In a first meeting since 2009 and since the 2013 appointment of a new leader for the Korea Christian Federation (KCF) of North Korea, an international group of church leaders from 34 countries, including North and South Korea, met near Geneva, Switzerland, to seek ways to advance reconciliation and peace on the peninsula.
The group agreed in a communiqué released at the end of their meeting on Thursday to seek new initiatives to advance peace, such as increasing visits between churches in North and South Korea, inviting younger people around the world to become involved in working for peace on the peninsula and calling for an annual day of prayer for peace on the peninsula.
The group also recommends promoting annual ecumenical meetings and consultations involving Christians from both countries in conjunction with the day of prayer.
Mobilizing Nuclear Bias - Fukushima
Fukushima 2011 - Drei Jahre danach
Mobilizing Nuclear Bias:
The Fukushima Nuclear Crisis and the Politics of Uncertainty (Article Updated and Revised May 18, 2014)
The nuclear disaster in Fukushima has given rise to one of the most significant public health crises in modern world history, with profound implications for how nuclear energy is perceived. In a major new interpretation of the crisis, Cleveland shows how the level of risk was assessed by nuclear experts and state-level actors who worked largely out of view of public scrutiny. In addition to examining how the accident progression in the reactors was addressed and conveyed to the general public, the authorshows how the exclusionary zones were determined by Japanese and foreign governments in Japan.
Diplomatic considerations helped to suppress the complex, often fractious relations between Japan and foreign governments - especially the United States - whose collective efforts eventually turned the tide from managing the nuclear meltdowns to ameliorating their long-term consequences. Based on interviews with political officials in both the Japanese government and foreign embassies in Japan, and nuclear experts and military officers who worked the crisis, the article analyzes how technical assessments drove decision making and were translated into political policy.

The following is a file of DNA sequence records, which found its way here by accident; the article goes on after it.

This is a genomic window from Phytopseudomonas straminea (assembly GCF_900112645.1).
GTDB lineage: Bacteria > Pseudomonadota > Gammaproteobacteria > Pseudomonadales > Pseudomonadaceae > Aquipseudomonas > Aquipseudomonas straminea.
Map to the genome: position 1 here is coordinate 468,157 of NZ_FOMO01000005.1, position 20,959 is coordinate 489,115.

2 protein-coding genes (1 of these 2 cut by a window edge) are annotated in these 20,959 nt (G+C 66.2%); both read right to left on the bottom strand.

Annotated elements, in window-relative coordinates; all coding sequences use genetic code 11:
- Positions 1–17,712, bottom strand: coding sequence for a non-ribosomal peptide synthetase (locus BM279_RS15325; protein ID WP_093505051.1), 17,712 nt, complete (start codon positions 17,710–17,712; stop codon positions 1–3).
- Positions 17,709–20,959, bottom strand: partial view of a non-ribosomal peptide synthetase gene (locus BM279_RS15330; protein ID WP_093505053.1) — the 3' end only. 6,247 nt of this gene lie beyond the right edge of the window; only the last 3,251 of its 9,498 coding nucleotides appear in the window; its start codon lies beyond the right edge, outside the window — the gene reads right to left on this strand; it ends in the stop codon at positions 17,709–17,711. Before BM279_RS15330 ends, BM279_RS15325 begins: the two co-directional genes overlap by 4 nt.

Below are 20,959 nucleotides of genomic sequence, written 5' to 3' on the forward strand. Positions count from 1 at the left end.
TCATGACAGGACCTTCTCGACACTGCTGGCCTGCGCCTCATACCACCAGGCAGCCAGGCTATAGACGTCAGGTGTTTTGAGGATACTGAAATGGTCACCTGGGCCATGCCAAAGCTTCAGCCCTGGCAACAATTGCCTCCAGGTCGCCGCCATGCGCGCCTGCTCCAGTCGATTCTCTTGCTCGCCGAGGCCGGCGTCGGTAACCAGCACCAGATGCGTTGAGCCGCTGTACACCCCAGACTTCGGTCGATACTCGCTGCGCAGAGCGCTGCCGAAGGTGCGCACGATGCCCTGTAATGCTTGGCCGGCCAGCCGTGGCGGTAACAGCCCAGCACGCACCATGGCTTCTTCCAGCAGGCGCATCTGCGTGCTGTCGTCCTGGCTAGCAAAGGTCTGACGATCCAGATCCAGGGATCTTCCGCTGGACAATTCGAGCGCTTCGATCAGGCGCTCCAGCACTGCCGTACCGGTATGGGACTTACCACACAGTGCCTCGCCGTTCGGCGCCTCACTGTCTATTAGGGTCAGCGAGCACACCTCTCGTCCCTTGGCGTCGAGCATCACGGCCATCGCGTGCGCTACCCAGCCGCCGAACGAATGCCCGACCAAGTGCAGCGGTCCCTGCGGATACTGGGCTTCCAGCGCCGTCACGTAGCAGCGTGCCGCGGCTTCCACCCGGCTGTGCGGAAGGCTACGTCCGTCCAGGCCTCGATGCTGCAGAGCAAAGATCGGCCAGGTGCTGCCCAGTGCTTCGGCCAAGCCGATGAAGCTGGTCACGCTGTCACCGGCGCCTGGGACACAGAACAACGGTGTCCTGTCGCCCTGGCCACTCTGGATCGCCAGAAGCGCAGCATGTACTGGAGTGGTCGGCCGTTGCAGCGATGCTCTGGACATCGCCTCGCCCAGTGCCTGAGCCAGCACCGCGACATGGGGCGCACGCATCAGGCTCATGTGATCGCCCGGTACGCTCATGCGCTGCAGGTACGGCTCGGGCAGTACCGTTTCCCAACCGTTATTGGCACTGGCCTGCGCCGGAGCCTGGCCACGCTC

Kyle Cleveland is Associate Professor of Sociology at Temple University's Japan Campus in Tokyo and the Associate Director of TUJ's Institute of Contemporary Asian Studies. He is writing a book on the political dimensions of radiation assessment in the Fukushima nuclear crisis, examining how foreign governments in Japan responded to the crisis.
Lesen Sie btte hier weiter...
Prozess gegen ABE's Besuch im Yasukuni-Schrein
Eine Bitte aus Japan
TO ALL who are concerned about the Abe administration's nationalistic policy
Let's together join in a lawsuit against the Abe Shinzo's officially visiting the Yasukuni War Shrine in violation of the Constitution.
The Group Supporting Lawsuit Claiming against Offi cial Visits by Prime Minister Abe; Tokyo
On 26th in December 2013, the Prime Minister ABE Shinzo visited the Yasukuni Shrine as a Japanese Prime Minister and prayed to the war gods who had been the war dead and honored collectively.
The Prime Minister Abe rode on his official car with the formal suite and signed on the visiting book as "The Japanese Prime Minister ABE Shinzo" when he arrived at the Yasukuni Shrine. After that, he walked into the heart of the shrine and prayed to the war gods. This act is clearly identified as officially visiting and breached the rule of secular politics which is stipulated in Article 20 of the Japanese Constitution. We need to raise our voices to criticize against his visiting by way of our specific actions: the lawsuit against Abe's visiting the Yasukuni Shrine. Lesen Sie bitte hier weiter